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Resurrecting the Plumeria

     I was filling the dog dish with the little brown pebbles of food that Rocco nibbles away at every morning when I saw. . . Could it be?

     Green? Green in the pot at the corner? The plumeria cutting had been brownish-black for the longest time. Pretty sure it was dead—or had been dead. I'd been putting off its repeal and replacement until warmer weather. Okay, not exactly "repeal"—more like pull the dead plant out of its pot and plant a fresh one.

     One regal plumeria rules our patio, rising from its large round clay pot with pale yellow blossoms. Its slender green leaves shade the bedroom window. Actually, they shade the bathroom window, but that doesn't sound so good. The regal plumeria had a few low-lying branches that really didn't need to be there as they didn't add much to the symmetry. The obvious thing would be to cut them off and throw them to the winds!

     Should've done that. Would've done that, except I had two empty pots at the corner of the house and one around the corner and there were exactly three of those branches. What better than to fill them with gorgeous plumeria?

     I'd always heard plumeria were difficult to grow from cuttings, but son Bryan said I couldn't fail. He'd help me, show me where to cut, how deep to plant the cuttings and—most critically—how wet to keep the soil and when to let it dry out.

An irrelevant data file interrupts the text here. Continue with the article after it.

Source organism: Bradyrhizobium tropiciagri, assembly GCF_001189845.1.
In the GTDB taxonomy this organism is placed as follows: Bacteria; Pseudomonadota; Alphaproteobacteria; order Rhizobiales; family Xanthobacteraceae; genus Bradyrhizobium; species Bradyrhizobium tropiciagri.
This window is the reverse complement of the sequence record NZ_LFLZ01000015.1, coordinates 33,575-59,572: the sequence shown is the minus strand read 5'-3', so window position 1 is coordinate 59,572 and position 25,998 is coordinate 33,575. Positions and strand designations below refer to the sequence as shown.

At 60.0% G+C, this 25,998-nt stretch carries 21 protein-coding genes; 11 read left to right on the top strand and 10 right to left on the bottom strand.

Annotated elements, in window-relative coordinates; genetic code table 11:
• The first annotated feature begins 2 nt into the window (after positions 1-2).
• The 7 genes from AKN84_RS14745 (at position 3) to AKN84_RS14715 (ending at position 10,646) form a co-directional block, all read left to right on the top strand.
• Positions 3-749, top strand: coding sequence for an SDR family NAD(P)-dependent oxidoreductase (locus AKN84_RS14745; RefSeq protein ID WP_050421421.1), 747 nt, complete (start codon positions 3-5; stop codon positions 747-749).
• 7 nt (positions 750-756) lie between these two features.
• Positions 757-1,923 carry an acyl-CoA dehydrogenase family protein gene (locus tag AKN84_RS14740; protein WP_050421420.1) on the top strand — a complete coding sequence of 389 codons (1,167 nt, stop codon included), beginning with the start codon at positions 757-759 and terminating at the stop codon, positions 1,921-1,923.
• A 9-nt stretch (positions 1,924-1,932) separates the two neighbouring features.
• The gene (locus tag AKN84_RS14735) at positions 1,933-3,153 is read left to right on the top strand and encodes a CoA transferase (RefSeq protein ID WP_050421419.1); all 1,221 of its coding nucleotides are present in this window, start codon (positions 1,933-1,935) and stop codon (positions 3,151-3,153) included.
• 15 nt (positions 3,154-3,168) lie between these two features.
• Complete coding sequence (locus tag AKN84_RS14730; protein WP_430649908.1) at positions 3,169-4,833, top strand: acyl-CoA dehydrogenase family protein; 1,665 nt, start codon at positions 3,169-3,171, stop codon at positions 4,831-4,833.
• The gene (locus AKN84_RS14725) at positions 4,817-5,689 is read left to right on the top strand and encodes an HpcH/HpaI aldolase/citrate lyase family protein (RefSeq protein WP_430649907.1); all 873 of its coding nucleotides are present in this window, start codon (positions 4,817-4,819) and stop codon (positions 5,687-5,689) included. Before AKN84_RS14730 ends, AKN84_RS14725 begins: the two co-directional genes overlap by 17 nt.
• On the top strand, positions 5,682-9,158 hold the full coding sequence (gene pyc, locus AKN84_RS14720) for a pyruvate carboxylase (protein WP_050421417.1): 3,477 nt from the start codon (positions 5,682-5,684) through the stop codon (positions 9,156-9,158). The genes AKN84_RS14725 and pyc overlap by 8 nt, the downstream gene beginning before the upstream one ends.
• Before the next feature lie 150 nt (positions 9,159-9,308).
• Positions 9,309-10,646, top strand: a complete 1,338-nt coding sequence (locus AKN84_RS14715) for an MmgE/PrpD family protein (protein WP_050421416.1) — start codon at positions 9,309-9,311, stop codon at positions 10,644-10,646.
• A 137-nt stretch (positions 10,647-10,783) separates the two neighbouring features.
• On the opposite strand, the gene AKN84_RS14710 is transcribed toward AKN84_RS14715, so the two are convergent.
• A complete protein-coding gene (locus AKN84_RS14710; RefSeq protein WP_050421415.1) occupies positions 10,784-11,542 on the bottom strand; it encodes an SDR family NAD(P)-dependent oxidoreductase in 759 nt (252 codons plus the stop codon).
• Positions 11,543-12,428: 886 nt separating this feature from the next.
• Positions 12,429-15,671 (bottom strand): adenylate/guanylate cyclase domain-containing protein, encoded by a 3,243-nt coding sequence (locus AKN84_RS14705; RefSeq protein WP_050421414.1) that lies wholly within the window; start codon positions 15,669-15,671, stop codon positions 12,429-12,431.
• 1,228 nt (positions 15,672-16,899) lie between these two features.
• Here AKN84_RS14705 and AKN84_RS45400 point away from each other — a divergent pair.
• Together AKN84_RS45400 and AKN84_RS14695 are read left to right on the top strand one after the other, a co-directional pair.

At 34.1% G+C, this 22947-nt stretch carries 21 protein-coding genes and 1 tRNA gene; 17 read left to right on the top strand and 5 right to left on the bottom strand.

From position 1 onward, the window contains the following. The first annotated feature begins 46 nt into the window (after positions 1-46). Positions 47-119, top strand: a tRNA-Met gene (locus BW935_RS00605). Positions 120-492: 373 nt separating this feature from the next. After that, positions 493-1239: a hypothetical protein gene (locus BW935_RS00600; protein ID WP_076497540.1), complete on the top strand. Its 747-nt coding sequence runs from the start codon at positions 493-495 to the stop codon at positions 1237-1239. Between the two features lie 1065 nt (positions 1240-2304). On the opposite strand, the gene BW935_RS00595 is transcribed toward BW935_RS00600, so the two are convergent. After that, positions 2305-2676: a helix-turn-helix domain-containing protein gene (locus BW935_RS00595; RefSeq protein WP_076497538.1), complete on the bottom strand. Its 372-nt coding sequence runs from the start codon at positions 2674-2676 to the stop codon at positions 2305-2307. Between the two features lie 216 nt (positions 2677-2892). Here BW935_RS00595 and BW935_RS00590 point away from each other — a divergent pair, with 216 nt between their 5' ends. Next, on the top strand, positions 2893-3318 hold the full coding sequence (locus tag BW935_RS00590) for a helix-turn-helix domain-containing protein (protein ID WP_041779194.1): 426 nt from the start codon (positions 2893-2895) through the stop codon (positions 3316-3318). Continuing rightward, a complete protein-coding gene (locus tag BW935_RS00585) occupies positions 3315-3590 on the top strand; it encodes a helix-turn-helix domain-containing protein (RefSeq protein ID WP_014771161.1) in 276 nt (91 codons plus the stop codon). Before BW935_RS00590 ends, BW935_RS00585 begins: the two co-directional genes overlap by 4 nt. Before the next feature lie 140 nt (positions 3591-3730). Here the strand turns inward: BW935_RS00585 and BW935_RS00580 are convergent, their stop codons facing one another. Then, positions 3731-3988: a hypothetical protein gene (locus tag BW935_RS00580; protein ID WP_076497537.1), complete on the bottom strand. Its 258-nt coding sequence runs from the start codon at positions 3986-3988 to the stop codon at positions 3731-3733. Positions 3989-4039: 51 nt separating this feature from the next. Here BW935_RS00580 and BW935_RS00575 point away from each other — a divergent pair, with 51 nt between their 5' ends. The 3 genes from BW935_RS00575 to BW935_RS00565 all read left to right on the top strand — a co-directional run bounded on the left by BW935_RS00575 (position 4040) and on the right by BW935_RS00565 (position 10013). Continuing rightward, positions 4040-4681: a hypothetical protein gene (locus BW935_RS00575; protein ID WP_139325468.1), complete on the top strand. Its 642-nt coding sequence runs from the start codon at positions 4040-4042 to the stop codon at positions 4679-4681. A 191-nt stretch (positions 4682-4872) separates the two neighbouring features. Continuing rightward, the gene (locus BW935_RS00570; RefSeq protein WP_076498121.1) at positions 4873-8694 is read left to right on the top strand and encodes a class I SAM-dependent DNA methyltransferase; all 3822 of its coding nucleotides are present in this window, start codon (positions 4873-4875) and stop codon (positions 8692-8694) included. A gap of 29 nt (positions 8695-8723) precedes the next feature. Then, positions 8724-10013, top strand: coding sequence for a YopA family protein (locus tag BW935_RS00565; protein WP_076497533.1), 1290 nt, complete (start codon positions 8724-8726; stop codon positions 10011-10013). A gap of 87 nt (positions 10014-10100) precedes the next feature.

We cut the three offending branches, put them in properly-soiled pots, added water and voila! A month later, three beautiful plumeria rose from the soil!

     I wish. Bryan came by on the weekends and after my "Hi, Mom!" hug, he hurried out to the patio to check our cuttings. They always looked good when he came. A few green leaves sprouted on each and eventually even a pale yellow blossom or two. I counted the leaves every day so I'd know when more came and I counted the days 'til I was s'posed to let the soil dry out and when the time came, I stopped with the watering.

     Somewhere along the line those cuttings decided they didn't like where they were or how wet they were or how dry they were or something else they never told me about. They didn't talk much so how was I to know? Maybe they were missing Bryan. . . he'd assumed all was okay and stopped checking them.

     One by one the cuttings turned brown and then black and I tried to give them a bit of love, like the plant experts tell you. I touched them lovingly. The blackened leaves leapt off their stems and fell to the ground.

     Then I read you should never let your plumeria get too wet, so for the next four weeks I ignored them. Maybe they were hibernating? Didn't do any good. Wasn't long before I found I could lift the stems right out of their pots—no roots, nada. All three pots, all three plants. Still I left them there in the soil.

     A few days later I overheard some people talking about growing plumeria from cuttings. "You just stick them in the ground and they grow into beautiful, full-flowering plants." Wha-a-a-t???

     So I was really surprised when I saw that glimmer of green. I spun around and what to my wondering eyes should appear but a pale green sprout springing forth from the blackened plumeria in the pot at the corner. Could it be a resurrection? Do plumeria do that?

     I was going to say hope springs eternal, but that being a cliché, I won't say it. I'll just think it.

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